This was further expanded by Andre Breton, who in his 1928 novel Nadja advised the reader always to be in a state of disponibilité – “the availability, the waiting, the opening to the unpredictable which breaks the frozen crust of existence, and finally the change.” So the flâneur is actually in search of something while he wanders, yet he doesn’t know what it is until he finds it. This is not unlike when one is on holiday and goes out in search of a bureau de change and ends up buying an expensive embroidered rug. Sainte-Beuve wrote that to flâne is the very opposite of doing nothing. Just as an idler attaches a philosophical meaning to the art of loafing about, so a flâneur creates an air of mystery and intrigue during a leisurely stroll. This is obviously much easier to do in a city such as Paris or Marrakech than Milton Keynes, though the true flâneur would argue that one can flâne anywhere.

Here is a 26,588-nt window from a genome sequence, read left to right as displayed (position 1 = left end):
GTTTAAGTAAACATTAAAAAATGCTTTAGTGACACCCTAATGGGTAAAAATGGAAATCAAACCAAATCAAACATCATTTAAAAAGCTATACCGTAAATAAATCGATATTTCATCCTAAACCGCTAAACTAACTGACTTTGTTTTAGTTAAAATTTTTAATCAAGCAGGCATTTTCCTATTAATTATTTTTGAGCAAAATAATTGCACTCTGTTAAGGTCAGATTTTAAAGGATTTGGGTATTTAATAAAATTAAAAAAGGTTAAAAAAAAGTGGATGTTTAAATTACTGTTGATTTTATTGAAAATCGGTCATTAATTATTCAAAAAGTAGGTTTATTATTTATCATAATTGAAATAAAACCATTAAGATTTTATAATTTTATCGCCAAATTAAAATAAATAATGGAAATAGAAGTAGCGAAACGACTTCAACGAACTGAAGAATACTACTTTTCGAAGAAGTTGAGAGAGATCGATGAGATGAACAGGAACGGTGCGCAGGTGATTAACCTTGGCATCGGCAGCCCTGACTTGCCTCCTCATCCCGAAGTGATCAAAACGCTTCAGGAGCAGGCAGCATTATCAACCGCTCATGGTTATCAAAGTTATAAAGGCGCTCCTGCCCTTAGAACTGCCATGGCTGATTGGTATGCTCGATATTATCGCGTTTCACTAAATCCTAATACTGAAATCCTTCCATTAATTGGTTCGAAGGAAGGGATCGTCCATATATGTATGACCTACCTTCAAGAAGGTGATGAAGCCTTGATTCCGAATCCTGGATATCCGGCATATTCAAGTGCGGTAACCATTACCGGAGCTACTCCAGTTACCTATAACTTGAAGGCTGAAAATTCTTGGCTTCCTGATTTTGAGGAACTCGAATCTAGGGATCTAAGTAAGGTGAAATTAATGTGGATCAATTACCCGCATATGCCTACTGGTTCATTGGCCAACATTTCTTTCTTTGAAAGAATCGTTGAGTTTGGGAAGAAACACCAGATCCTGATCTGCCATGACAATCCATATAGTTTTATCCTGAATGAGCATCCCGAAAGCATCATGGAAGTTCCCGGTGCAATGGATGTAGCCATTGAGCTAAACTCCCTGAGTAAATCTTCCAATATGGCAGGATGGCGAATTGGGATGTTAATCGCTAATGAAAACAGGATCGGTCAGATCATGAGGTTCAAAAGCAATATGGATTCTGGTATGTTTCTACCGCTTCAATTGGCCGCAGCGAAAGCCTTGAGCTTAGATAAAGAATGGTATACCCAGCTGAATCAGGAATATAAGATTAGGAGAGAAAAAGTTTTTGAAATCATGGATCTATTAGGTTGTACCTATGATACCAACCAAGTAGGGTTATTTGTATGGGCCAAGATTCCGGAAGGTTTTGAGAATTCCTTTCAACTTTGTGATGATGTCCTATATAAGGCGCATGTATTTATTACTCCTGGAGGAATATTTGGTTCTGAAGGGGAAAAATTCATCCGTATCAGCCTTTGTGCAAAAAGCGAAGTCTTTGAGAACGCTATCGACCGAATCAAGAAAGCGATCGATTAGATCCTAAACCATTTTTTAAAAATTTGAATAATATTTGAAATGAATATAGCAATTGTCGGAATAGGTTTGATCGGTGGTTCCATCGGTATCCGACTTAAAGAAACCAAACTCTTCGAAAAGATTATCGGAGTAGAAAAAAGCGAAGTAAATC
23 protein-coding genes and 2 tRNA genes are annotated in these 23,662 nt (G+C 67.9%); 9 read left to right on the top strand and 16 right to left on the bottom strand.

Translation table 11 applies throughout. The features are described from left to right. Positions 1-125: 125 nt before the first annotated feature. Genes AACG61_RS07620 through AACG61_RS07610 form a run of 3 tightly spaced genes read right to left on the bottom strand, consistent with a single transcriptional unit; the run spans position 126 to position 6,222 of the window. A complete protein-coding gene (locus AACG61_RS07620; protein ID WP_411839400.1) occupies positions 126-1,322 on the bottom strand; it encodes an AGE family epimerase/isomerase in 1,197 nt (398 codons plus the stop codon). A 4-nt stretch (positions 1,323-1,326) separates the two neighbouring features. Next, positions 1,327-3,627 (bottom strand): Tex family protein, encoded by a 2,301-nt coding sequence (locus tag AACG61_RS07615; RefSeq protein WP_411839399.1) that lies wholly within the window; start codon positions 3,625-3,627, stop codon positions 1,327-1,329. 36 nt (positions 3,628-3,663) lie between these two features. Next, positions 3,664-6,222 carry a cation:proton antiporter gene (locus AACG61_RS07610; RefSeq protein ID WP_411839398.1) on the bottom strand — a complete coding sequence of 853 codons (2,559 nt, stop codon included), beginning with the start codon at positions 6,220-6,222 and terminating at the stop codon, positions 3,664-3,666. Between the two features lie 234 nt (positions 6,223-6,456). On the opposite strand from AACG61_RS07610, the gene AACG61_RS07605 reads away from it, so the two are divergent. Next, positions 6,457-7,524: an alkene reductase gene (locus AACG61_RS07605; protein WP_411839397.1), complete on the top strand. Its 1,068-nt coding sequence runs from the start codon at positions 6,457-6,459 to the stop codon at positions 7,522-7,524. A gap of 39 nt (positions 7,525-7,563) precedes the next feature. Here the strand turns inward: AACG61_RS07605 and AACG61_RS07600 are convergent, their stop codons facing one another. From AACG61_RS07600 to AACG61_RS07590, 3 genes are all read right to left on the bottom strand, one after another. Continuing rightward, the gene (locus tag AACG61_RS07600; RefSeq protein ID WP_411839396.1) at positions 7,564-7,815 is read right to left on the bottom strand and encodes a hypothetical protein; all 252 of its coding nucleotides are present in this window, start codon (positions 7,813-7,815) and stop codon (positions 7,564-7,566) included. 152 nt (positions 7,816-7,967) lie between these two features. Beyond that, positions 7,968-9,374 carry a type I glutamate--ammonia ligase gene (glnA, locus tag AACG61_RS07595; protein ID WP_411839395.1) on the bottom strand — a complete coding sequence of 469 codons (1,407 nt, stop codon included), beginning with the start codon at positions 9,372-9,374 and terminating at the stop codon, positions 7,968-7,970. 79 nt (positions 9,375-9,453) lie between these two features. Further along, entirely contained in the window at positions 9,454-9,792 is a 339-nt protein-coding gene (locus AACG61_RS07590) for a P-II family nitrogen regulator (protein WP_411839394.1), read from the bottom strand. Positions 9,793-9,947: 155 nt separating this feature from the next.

Walter Benjamin wrote an enormous, unfinished work from 1927-1940 called The Arcades Project, in which he studied the flâneur via the poems of Baudelaire, coming to the conclusion that “The flâneur was a figure of the modern artist-poet, a figure keenly aware of the bustle of modern life, an amateur detective and investigator of the city, but also a sign of the alienation of the city and of capitalism.” After writing his book for 33 years, Benjamin eventually summed up the nub of the flâneur: “The great reminiscences, the historical frissons – these are all so much junk to the flâneur, who is happy to leave them to the tourist. And he would be happy to trade all his knowledge of artists’ quarters, birthplaces, and princely palaces for the scent of a single weathered tile – that which any old dog carries away.”